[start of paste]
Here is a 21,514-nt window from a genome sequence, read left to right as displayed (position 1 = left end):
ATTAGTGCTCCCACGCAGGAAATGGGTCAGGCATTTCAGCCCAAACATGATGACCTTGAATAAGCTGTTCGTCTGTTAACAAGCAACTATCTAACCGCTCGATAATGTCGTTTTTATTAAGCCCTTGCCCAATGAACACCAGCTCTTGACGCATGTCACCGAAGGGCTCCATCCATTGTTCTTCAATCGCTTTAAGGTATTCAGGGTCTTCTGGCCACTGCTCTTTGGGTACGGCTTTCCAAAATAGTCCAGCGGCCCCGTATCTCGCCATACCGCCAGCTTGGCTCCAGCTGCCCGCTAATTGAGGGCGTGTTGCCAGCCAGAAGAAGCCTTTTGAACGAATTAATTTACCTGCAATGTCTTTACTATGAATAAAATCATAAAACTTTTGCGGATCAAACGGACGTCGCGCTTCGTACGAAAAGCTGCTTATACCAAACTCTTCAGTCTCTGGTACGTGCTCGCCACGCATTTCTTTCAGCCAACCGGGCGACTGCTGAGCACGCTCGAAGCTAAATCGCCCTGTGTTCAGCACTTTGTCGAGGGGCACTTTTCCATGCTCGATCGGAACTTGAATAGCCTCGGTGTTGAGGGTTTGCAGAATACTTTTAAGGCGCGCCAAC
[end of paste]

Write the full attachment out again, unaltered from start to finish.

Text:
Here is a 21,514-nt window from a genome sequence, read left to right as displayed (position 1 = left end):
ATTAGTGCTCCCACGCAGGAAATGGGTCAGGCATTTCAGCCCAAACATGATGACCTTGAATAAGCTGTTCGTCTGTTAACAAGCAACTATCTAACCGCTCGATAATGTCGTTTTTATTAAGCCCTTGCCCAATGAACACCAGCTCTTGACGCATGTCACCGAAGGGCTCCATCCATTGTTCTTCAATCGCTTTAAGGTATTCAGGGTCTTCTGGCCACTGCTCTTTGGGTACGGCTTTCCAAAATAGTCCAGCGGCCCCGTATCTCGCCATACCGCCAGCTTGGCTCCAGCTGCCCGCTAATTGAGGGCGTGTTGCCAGCCAGAAGAAGCCTTTTGAACGAATTAATTTACCTGCAATGTCTTTACTATGAATAAAATCATAAAACTTTTGCGGATCAAACGGACGTCGCGCTTCGTACGAAAAGCTGCTTATACCAAACTCTTCAGTCTCTGGTACGTGCTCGCCACGCATTTCTTTCAGCCAACCGGGCGACTGCTGAGCACGCTCGAAGCTAAATCGCCCTGTGTTCAGCACTTTGTCGAGGGGCACTTTTCCATGCTCGATCGGAACTTGAATAGCCTCGGTGTTGAGGGTTTGCAGAATACTTTTAAGGCGCGCCAAC